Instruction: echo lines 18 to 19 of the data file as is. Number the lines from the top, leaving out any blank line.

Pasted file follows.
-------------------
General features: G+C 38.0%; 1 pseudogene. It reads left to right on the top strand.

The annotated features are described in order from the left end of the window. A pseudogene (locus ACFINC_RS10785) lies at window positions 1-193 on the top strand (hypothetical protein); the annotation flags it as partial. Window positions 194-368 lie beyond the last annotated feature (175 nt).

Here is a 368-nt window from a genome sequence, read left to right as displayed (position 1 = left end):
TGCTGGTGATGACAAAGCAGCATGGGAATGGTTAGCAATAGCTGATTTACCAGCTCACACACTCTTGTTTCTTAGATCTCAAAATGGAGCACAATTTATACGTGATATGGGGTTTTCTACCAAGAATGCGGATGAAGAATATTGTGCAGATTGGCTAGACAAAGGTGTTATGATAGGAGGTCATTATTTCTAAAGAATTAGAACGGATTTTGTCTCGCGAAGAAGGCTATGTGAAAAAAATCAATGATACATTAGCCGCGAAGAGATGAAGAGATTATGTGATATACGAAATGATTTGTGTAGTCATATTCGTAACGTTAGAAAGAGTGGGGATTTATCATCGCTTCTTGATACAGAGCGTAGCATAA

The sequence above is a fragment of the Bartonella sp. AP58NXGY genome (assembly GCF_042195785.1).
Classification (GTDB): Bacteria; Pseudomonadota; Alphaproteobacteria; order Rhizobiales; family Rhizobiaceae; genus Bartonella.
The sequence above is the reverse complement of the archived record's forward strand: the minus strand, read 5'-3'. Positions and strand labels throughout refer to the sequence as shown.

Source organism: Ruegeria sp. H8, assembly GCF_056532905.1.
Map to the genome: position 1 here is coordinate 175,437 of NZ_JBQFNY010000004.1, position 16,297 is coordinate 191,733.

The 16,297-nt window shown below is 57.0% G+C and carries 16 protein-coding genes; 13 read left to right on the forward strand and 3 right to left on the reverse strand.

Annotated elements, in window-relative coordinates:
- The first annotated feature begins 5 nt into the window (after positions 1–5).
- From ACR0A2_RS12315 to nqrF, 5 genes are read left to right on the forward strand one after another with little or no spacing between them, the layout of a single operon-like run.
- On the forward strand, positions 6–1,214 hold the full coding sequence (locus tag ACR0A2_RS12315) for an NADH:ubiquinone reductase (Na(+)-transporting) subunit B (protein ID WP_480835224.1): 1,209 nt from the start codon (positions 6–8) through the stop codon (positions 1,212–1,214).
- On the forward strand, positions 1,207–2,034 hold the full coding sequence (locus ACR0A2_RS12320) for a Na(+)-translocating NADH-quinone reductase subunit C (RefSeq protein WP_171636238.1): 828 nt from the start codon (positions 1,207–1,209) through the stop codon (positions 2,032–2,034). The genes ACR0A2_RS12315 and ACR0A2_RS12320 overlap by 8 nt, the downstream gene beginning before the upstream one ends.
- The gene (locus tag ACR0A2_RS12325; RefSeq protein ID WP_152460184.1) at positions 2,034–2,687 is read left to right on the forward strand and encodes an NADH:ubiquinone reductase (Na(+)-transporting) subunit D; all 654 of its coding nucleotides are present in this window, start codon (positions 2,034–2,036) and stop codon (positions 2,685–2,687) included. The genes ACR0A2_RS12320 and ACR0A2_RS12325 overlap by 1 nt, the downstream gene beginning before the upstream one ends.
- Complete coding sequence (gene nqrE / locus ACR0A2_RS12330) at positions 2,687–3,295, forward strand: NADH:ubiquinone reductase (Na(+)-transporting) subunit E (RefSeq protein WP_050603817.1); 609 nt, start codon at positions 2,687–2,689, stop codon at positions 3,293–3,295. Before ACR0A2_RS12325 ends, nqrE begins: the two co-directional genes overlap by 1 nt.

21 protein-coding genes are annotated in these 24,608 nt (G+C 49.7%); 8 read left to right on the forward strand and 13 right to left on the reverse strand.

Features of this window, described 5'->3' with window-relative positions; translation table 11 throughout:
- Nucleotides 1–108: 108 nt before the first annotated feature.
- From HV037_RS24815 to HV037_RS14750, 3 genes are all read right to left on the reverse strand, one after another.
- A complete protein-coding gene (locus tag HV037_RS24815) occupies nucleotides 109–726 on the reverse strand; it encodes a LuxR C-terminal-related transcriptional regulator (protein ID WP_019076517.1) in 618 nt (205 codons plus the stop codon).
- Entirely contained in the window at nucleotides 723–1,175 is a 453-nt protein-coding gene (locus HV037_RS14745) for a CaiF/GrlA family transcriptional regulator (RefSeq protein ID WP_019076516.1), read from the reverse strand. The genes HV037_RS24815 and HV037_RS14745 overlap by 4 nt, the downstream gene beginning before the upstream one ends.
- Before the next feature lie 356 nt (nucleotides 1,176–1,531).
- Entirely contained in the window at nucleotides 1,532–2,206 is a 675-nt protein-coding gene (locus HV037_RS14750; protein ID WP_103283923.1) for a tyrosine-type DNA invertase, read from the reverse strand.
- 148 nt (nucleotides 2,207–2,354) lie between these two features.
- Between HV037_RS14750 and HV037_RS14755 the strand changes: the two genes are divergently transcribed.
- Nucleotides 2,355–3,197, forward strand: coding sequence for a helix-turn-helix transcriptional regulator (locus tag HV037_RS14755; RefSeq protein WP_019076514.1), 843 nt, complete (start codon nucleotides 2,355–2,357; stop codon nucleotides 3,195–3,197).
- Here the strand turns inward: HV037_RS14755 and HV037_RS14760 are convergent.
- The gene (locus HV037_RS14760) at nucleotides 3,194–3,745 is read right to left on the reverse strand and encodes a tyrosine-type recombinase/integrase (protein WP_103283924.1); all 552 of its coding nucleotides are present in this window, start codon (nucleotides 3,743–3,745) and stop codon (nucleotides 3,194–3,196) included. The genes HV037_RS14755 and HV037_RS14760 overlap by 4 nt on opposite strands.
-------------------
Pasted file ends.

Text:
21 protein-coding genes are annotated in these 24,608 nt (G+C 49.7%); 8 read left to right on the forward strand and 13 right to left on the reverse strand.

Features of this window, described 5'->3' with window-relative positions; translation table 11 throughout: